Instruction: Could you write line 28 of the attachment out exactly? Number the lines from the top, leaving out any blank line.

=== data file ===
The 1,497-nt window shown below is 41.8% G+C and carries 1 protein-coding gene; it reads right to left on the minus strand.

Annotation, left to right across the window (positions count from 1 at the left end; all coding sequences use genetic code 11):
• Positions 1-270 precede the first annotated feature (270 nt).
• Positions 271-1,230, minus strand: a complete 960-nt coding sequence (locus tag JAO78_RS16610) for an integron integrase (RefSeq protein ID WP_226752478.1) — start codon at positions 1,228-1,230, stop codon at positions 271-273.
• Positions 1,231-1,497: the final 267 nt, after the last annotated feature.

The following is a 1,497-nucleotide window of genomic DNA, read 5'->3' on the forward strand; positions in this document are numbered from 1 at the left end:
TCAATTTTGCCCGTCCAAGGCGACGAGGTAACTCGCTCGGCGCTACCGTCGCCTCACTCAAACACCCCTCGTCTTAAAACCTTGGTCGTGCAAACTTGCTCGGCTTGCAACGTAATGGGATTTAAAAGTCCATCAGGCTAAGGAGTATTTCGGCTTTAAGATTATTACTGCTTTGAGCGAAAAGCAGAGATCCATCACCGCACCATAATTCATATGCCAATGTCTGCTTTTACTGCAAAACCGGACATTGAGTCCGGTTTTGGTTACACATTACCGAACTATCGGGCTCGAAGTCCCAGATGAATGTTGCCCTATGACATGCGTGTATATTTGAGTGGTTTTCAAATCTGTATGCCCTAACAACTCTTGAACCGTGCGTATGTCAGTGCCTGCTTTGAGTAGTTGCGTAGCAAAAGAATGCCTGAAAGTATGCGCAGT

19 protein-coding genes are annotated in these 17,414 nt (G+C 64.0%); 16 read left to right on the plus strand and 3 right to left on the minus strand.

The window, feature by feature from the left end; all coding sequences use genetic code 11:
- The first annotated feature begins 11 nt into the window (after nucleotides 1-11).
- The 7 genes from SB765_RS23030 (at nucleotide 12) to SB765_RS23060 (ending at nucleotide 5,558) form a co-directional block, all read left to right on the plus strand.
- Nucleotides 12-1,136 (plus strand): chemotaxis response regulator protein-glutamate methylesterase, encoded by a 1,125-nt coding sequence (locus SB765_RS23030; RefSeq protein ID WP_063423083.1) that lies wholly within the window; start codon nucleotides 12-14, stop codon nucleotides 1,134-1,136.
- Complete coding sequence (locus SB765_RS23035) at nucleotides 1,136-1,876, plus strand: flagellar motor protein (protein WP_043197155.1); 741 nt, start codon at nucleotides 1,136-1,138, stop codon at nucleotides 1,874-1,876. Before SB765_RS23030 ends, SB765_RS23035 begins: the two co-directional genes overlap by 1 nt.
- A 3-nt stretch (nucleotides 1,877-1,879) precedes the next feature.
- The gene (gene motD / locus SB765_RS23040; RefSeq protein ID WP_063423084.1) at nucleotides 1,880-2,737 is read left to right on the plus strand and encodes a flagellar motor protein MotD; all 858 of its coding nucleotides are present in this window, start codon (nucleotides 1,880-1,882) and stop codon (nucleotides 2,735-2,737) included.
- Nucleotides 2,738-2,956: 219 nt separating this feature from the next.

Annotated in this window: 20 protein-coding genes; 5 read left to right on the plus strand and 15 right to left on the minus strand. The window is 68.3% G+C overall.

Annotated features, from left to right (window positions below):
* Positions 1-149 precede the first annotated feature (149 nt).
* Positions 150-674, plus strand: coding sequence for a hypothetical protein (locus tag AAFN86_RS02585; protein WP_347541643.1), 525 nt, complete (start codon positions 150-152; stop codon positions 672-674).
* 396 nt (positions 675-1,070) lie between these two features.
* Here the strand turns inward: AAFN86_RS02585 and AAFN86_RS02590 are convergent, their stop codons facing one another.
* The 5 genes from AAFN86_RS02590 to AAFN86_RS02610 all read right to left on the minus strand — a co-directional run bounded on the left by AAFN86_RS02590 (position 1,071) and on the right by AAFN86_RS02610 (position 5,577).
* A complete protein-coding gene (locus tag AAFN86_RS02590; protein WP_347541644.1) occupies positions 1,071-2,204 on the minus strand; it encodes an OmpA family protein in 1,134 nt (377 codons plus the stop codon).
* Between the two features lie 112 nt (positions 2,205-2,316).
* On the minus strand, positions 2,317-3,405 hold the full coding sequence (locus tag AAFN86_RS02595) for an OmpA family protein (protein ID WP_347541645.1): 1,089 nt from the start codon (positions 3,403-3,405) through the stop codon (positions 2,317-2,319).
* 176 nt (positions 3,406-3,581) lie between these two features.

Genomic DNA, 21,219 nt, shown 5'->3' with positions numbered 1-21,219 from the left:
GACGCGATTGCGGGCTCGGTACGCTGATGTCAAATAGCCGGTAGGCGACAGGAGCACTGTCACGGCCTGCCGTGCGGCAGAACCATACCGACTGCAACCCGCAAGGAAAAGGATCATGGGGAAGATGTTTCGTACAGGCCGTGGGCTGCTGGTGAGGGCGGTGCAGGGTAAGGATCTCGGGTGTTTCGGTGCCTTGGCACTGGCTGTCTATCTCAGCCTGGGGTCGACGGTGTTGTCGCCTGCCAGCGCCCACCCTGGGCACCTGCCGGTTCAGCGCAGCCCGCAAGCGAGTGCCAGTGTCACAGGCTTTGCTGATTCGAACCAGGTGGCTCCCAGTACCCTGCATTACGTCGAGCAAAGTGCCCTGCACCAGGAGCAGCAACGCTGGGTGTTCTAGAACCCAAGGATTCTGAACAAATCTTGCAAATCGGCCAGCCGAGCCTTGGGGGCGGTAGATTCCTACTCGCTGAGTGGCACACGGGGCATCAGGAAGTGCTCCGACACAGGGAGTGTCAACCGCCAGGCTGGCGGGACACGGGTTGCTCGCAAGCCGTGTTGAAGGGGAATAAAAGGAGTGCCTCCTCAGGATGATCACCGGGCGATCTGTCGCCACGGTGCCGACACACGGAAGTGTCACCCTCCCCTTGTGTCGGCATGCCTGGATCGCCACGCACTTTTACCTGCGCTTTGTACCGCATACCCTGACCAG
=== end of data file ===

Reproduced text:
Genomic DNA, 21,219 nt, shown 5'->3' with positions numbered 1-21,219 from the left: